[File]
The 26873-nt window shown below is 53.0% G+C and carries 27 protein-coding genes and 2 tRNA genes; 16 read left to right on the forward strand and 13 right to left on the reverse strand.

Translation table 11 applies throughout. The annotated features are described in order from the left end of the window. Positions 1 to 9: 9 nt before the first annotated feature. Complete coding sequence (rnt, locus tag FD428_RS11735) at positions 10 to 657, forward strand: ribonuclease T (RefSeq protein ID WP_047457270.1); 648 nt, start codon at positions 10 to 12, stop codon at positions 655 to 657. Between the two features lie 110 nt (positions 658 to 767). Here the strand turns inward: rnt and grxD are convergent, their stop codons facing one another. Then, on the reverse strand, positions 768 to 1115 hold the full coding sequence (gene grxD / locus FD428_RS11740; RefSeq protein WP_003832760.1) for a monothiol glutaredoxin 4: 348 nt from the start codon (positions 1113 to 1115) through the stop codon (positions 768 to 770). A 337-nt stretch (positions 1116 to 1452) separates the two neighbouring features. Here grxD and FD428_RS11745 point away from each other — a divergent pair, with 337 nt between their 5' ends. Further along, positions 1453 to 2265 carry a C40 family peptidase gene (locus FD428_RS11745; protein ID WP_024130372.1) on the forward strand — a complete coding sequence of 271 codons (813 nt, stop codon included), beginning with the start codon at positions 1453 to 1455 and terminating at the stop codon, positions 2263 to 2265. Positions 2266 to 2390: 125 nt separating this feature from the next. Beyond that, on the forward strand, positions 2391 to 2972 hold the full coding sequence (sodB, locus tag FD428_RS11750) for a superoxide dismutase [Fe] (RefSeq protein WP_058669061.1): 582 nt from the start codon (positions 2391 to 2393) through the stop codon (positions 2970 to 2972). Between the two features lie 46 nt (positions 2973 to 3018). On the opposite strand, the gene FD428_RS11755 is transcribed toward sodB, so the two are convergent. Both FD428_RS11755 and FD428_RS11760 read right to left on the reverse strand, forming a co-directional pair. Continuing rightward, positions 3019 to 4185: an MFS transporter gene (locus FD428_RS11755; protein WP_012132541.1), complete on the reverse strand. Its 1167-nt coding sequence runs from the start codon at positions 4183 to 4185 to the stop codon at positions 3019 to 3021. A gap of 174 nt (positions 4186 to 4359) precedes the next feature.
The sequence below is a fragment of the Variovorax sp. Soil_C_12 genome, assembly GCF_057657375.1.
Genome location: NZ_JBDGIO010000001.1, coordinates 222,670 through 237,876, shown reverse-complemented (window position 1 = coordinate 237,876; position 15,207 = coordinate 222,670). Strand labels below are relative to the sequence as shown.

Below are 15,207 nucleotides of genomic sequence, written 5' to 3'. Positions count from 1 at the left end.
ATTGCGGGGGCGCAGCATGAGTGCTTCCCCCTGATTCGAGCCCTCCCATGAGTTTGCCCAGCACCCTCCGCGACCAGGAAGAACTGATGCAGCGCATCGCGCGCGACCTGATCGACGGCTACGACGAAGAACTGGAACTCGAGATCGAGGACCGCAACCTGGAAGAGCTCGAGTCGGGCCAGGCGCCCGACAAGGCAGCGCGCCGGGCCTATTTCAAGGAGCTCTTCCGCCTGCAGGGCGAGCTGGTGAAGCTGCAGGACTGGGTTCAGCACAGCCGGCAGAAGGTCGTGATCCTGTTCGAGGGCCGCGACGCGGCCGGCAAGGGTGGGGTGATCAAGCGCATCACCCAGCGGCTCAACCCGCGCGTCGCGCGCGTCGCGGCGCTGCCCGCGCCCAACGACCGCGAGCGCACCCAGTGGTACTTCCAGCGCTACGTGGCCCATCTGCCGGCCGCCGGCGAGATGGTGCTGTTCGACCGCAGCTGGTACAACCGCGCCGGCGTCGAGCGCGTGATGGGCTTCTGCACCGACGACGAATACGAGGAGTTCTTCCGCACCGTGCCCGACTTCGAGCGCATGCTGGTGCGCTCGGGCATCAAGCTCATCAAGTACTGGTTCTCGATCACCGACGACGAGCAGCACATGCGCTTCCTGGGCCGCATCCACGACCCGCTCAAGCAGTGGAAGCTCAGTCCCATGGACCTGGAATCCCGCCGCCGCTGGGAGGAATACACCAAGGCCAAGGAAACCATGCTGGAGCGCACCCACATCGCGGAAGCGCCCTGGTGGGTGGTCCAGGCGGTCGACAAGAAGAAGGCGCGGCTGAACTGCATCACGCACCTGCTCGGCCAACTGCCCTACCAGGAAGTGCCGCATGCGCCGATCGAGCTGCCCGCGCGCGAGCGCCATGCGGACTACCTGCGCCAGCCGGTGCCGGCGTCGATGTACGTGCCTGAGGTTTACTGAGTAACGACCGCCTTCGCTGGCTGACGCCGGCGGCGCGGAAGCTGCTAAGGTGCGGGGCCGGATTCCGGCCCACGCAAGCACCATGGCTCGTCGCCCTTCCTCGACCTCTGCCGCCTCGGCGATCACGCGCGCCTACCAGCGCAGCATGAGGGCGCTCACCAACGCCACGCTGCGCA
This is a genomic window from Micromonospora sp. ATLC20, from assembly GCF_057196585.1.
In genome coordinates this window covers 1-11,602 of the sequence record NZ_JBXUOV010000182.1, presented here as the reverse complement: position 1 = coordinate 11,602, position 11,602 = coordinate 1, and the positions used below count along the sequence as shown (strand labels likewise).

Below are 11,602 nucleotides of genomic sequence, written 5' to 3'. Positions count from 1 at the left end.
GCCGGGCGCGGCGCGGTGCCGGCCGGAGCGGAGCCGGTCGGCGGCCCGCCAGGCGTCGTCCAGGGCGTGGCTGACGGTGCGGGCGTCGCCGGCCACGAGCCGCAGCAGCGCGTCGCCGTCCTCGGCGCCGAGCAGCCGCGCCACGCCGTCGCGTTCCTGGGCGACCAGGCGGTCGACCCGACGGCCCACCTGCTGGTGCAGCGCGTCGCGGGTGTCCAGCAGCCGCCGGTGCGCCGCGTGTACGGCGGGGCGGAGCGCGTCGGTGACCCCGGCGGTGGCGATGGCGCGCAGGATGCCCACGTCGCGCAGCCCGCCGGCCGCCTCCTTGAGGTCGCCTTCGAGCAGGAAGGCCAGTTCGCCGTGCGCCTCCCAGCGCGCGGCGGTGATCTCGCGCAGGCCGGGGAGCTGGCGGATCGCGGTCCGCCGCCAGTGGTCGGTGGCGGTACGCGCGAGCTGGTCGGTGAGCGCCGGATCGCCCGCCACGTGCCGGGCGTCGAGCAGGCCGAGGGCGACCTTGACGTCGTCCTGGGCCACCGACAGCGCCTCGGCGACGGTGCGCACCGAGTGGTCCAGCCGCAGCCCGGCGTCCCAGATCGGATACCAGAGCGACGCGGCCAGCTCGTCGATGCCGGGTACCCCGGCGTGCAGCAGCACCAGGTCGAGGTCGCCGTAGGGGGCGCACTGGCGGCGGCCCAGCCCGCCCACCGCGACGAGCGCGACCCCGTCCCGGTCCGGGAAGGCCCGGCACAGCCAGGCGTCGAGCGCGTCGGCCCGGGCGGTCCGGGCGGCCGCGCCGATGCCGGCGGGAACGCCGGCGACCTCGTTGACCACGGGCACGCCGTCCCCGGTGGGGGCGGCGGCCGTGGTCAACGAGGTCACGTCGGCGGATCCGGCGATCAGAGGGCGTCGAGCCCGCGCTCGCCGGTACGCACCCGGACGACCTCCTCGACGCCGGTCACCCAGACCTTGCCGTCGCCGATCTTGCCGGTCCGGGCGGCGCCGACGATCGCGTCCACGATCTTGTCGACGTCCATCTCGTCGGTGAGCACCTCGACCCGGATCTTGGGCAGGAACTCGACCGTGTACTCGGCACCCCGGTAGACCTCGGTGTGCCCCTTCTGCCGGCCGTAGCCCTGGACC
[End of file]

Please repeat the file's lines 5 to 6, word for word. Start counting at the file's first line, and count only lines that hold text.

Below are 15,207 nucleotides of genomic sequence, written 5' to 3'. Positions count from 1 at the left end.
ATTGCGGGGGCGCAGCATGAGTGCTTCCCCCTGATTCGAGCCCTCCCATGAGTTTGCCCAGCACCCTCCGCGACCAGGAAGAACTGATGCAGCGCATCGCGCGCGACCTGATCGACGGCTACGACGAAGAACTGGAACTCGAGATCGAGGACCGCAACCTGGAAGAGCTCGAGTCGGGCCAGGCGCCCGACAAGGCAGCGCGCCGGGCCTATTTCAAGGAGCTCTTCCGCCTGCAGGGCGAGCTGGTGAAGCTGCAGGACTGGGTTCAGCACAGCCGGCAGAAGGTCGTGATCCTGTTCGAGGGCCGCGACGCGGCCGGCAAGGGTGGGGTGATCAAGCGCATCACCCAGCGGCTCAACCCGCGCGTCGCGCGCGTCGCGGCGCTGCCCGCGCCCAACGACCGCGAGCGCACCCAGTGGTACTTCCAGCGCTACGTGGCCCATCTGCCGGCCGCCGGCGAGATGGTGCTGTTCGACCGCAGCTGGTACAACCGCGCCGGCGTCGAGCGCGTGATGGGCTTCTGCACCGACGACGAATACGAGGAGTTCTTCCGCACCGTGCCCGACTTCGAGCGCATGCTGGTGCGCTCGGGCATCAAGCTCATCAAGTACTGGTTCTCGATCACCGACGACGAGCAGCACATGCGCTTCCTGGGCCGCATCCACGACCCGCTCAAGCAGTGGAAGCTCAGTCCCATGGACCTGGAATCCCGCCGCCGCTGGGAGGAATACACCAAGGCCAAGGAAACCATGCTGGAGCGCACCCACATCGCGGAAGCGCCCTGGTGGGTGGTCCAGGCGGTCGACAAGAAGAAGGCGCGGCTGAACTGCATCACGCACCTGCTCGGCCAACTGCCCTACCAGGAAGTGCCGCATGCGCCGATCGAGCTGCCCGCGCGCGAGCGCCATGCGGACTACCTGCGCCAGCCGGTGCCGGCGTCGATGTACGTGCCTGAGGTTTACTGAGTAACGACCGCCTTCGCTGGCTGACGCCGGCGGCGCGGAAGCTGCTAAGGTGCGGGGCCGGATTCCGGCCCACGCAAGCACCATGGCTCGTCGCCCTTCCTCGACCTCTGCCGCCTCGGCGATCACGCGCGCCTACCAGCGCAGCATGAGGGCGCTCACCAACGCCACGCTGCGCA